The EU is highly dependent on mineral raw materials, which are essential for European industries, jobs and growth. Part of the strategy for assessing issues on security of supply of raw materials is to improve the quality and harmonisation of raw materials data. This is essential not just for investigating supply vulnerability at the European level, but also for facilitating information sharing at different levels within the EU. A key requirement of this data is to understand the resource potential of Europe, by evaluating known ‘geological stocks’ of raw materials using statistics for mineral resources and reserves.
Unfortunately no pan-European resource and reserve estimates exist due to serious issues relating to data availability, quality and harmonisation, even though several projects have attempted this, such as Minerals4EU and Promine. The main issues are:
For many countries there is either no data or data for only a few commodities.
Data is compiled according to a wide variety of systems of reporting across Europe. In many cases, these codes are not comparable and cannot be summed.
Some countries use their own unique national reporting systems, while others use a number of different codes.
The age of the datasets varies considerably. Some are undated ‘historical’ estimates, while others are modern estimates based on current international reporting systems.
One solution to the issue of multiple non-comparable resources and reserves reporting codes and standards in use across Europe would be harmonisation of resources and reserves data at the EU level. It is not suggested that individual countries should change their currents systems of working, many of which have a legal foundation. At the national level, all countries would be able to continue with other systems of reporting to suit their internal purposes, but when figures are reported to a central point for EU level compilation (e.g. European Minerals Yearbook) and in order for them to be consistent and comparable they would need to be converted to a harmonised system.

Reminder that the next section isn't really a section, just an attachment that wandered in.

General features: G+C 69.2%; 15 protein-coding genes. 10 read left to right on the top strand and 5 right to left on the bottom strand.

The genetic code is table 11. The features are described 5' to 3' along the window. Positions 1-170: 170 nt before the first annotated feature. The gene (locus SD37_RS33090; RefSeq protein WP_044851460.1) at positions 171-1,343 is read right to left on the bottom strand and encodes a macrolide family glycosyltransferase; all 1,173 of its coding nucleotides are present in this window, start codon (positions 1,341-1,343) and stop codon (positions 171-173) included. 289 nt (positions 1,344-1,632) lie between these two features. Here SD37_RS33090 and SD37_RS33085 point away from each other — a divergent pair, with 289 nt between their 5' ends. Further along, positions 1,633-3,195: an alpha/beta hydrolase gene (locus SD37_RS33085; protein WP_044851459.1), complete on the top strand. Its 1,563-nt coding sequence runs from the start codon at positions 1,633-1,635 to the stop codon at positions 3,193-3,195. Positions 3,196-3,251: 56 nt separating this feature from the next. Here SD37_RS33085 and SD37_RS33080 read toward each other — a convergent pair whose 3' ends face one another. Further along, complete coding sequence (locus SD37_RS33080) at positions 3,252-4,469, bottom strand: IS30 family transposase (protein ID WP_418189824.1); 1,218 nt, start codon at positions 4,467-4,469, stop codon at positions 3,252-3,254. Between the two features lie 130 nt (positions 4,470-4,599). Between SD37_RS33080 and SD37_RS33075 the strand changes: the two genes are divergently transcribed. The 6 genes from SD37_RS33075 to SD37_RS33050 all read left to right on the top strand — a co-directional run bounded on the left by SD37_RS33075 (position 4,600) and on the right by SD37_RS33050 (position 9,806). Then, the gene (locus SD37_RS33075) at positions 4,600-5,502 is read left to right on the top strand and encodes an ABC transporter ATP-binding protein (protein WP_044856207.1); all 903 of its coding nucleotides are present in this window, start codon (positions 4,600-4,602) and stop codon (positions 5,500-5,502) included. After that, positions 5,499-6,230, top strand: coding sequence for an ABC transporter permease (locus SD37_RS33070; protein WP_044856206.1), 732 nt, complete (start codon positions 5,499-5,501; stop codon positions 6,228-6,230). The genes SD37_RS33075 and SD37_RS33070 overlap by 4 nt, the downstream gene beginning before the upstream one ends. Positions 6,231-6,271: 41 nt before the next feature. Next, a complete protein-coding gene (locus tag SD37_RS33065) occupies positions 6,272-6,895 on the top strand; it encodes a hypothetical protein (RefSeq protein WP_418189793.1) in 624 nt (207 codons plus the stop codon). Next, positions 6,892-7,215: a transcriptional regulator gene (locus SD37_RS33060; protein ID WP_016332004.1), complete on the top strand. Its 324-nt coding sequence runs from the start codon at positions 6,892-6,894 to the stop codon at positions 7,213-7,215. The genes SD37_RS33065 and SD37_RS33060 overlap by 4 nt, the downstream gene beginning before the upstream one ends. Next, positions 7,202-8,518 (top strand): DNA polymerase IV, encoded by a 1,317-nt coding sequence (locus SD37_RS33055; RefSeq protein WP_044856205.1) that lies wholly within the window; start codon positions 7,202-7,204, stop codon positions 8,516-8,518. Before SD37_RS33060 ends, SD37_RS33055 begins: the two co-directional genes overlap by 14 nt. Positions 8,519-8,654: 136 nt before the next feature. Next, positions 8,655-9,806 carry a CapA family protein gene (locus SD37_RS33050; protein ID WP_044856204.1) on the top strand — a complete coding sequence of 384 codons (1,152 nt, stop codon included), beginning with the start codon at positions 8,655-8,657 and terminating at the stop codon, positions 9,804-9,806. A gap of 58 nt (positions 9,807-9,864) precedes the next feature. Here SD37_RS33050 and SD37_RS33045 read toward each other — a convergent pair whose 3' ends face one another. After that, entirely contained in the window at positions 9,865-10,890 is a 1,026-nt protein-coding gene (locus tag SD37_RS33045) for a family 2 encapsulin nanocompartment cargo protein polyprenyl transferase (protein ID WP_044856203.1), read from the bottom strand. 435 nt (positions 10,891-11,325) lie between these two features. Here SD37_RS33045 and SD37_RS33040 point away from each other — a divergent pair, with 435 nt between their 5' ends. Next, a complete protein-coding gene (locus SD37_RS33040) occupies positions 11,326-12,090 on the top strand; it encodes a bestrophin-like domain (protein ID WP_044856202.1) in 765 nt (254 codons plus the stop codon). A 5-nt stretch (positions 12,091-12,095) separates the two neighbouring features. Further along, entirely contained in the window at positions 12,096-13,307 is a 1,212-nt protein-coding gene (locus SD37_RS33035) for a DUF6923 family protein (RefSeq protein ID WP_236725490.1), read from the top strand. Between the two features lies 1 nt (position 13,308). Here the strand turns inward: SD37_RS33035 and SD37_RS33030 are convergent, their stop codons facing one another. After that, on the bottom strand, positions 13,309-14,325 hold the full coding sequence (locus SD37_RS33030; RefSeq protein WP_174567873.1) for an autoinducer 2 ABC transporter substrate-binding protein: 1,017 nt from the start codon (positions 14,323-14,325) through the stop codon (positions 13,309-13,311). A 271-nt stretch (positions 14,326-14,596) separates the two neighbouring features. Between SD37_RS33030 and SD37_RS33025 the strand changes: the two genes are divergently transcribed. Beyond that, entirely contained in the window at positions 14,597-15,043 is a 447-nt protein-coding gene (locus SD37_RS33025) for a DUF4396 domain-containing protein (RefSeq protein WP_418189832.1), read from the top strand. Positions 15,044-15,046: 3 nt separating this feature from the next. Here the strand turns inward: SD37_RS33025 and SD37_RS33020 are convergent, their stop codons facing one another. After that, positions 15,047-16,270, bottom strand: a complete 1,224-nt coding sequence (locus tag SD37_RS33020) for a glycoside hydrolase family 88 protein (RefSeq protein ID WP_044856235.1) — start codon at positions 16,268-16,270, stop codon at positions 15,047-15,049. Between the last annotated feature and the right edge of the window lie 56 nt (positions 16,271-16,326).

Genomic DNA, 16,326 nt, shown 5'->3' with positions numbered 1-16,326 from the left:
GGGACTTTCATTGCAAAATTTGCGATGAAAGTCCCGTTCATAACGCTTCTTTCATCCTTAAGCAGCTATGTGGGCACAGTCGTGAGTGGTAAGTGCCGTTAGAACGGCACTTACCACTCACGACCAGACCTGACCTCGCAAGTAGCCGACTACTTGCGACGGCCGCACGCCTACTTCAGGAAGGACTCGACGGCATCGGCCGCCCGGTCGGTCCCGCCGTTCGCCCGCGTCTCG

The use of a single system of reporting should be agreed by EU nations in order to move forward with the EU level harmonisation of mineral resources and reserves statistical data. The chosen system of reporting should be internationally recognised, widely accepted across Europe, be fit for purpose for national reporting and have the capacity for other reporting standards and codes to be mapped to it. The ORAMA project is looking at how the UNFC system can be used to achieve this goal.
The ORAMA project has been given the task to assist with the organisation of moving towards this direction and we would welcome comments and input from relevant public authorities in Europe. The ORAMA project would like to work with organisations willing to examine the adoption of the UNFC system for EU public authority reporting of mineral resources and reserves data and it will attempt to provide training and related material to facilitate the move. It is important therefore that interest from European public authorities is registered with ORAMA.
The ORAMA project team would be grateful if you could provide us with feedback you may have regarding the issues discussed here. This will help us shape the recommendations put forward for harmonisation of resource and reserve data. If you have any comments on any of these issues please get in touch with Tom Bide (email@example.com).
Distribution of available copper resource data within the European countries covered by the e-Minerals Yearbook created in the Minerals4EU project. Available resource data are shown after clicking individual country on the map in that webservice.